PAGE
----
Environment & Science

Western snowy plovers, endangered beach birds, make a comeback

Western snowy plovers at Malibu Lagoon State Beach. For the first time in nearly 70 years, western snowy plovers are nesting on Los Angeles County beaches.
Western snowy plovers at Malibu Lagoon State Beach. For the first time in nearly 70 years, western snowy plovers are nesting on Los Angeles County beaches.
Chris Dellith

Since 1949, the western snowy plover's nests have been missing from Los Angeles beaches — but this week, the U.S. Fish and Wildlife Service announced it discovered four of the endangered birds' nests during recent beach monitoring sessions, according to the agency. Of the four nests, two remain viable.

The nests were found in late April and early May. They were caged off to protect the birds' brown speckled eggs, the agency said in a statement.

On April 18, the first nest was found on Santa Monica State Beach by members of the L.A. Audubon Society and the Bay Foundation, followed by the discovery of a nest on Dockweiler State Beach on April 27. Two more nests were discovered at Malibu Lagoon State Beach on April 28 and May 4, according to the agency.

A video from the U.S. Fish and Wildlife Service shows chicks hatching from one of the viable western snowy plover nests:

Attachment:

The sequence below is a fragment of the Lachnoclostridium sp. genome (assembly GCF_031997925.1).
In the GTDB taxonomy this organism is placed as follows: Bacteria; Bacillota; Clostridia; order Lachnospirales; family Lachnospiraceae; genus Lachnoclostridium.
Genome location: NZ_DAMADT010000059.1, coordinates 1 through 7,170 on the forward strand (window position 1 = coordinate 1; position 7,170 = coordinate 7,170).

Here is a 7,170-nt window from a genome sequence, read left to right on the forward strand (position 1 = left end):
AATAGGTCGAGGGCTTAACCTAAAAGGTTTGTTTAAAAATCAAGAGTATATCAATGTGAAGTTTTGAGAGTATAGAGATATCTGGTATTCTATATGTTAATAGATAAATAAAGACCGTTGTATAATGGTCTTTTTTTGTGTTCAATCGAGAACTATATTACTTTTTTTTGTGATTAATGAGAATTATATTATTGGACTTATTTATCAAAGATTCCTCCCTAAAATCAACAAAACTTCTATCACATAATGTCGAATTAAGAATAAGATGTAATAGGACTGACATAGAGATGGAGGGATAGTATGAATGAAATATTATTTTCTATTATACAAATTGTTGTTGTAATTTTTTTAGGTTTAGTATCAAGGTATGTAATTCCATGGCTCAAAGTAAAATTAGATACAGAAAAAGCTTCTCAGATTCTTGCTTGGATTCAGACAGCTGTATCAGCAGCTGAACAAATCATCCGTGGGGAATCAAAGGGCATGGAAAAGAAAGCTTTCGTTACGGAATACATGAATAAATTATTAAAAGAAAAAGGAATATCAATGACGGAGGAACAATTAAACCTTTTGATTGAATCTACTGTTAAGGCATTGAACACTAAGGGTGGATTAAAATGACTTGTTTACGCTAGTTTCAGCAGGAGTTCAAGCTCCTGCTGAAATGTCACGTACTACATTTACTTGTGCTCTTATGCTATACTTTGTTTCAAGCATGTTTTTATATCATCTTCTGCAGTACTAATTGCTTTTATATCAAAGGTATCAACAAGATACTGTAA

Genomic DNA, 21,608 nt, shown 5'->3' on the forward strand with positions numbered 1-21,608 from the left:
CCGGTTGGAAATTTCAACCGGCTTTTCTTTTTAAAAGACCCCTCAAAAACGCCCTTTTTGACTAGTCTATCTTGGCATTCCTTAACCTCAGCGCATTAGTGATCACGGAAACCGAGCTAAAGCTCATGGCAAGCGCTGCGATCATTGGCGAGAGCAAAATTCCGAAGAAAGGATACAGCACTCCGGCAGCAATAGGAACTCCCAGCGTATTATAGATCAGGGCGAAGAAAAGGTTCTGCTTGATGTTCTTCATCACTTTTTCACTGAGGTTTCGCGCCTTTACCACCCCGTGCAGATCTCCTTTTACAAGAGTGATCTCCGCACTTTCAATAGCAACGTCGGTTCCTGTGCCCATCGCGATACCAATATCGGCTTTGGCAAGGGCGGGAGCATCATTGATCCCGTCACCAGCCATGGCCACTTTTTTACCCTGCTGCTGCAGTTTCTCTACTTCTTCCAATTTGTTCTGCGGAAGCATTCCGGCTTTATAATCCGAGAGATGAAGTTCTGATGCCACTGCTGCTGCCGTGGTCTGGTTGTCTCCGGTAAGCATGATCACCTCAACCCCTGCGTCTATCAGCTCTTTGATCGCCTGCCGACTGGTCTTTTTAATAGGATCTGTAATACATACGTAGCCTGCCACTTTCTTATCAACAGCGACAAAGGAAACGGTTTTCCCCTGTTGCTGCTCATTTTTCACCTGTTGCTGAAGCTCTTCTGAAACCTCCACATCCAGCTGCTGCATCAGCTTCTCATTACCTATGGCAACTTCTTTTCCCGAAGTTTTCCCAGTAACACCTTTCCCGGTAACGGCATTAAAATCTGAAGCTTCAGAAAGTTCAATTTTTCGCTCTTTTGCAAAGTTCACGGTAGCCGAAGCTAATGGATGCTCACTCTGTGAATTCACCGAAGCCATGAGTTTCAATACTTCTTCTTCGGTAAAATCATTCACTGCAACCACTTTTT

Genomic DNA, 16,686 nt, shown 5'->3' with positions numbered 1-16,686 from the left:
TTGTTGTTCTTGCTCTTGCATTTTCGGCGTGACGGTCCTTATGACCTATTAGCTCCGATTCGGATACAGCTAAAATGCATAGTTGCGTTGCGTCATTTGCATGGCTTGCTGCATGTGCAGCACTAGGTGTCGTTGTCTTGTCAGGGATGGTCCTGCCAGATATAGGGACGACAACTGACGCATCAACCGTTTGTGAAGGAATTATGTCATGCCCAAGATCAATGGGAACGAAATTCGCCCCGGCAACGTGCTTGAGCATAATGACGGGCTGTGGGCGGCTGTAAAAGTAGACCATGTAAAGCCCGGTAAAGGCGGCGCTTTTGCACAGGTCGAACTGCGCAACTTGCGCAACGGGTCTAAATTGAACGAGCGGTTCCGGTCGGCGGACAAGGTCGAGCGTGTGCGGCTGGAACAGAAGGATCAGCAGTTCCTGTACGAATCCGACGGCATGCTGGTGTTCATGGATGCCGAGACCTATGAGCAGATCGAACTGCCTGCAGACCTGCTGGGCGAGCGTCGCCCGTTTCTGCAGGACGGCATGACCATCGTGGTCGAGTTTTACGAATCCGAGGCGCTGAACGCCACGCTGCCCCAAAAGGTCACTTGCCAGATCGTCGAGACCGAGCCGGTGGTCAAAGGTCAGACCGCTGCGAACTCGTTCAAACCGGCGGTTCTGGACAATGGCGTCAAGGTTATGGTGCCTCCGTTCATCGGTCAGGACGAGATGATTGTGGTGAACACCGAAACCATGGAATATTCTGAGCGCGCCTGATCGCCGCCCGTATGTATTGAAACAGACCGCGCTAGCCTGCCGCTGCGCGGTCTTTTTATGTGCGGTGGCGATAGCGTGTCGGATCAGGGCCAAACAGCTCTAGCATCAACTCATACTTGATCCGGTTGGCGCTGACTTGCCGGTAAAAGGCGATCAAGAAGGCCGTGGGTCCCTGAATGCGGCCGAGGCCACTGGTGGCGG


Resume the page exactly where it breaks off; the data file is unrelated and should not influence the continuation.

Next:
B-roll for media use: Western snowy plover male with chicks

For nearly 70 years, between 1949 and 2017, there were no documented western snowy plover nests on L..A.'s beaches. Now, conservationists face the challenge of working with the public to protect the two viable nests remaining this year, U.S. Fish and Wildlife Service spokesperson Ashley Spratt told KPCC.

"Give them the space they need to rest and raise their young," Spratt said. "Keep in mind and respect the signage and the fencing that identifies those nesting areas, and keep your distance." 

The rare nests are hopefully the beginning of the endangered species' comeback tale, the agency's senior fish and wildlife biologist Chris Dellith said in a statement.

“I’m hopeful that we can find a balance between beach recreation and habitat restoration,” Dellith said. “This will allow humans and shorebirds like the western snowy plover to peacefully exist along our coastline.”

Cooperation between people visiting the beach and conservationists will be necessary for the birds' continued survival this summer, according to Dellith.

The birds inhabit beaches from as far south as Baja California to as far north as Washington, according to the agency’s statement.

In 1993, California's population of the western snowy plover was listed as a threatened species under the Endangered Species Act.  At that time, the bird's population was just 1,300 adults, according to the agency.

Habitat loss, non-native predators and development along the coast has contributed to the decline of western snowy plover nests in L.A., according to the agency. To protect the nests, the agency has installed signs, protective cages and started a public awareness campaign. 

The U.S. Fish and Wildlife Service also produced a brief video called "The Snowy Plover and You."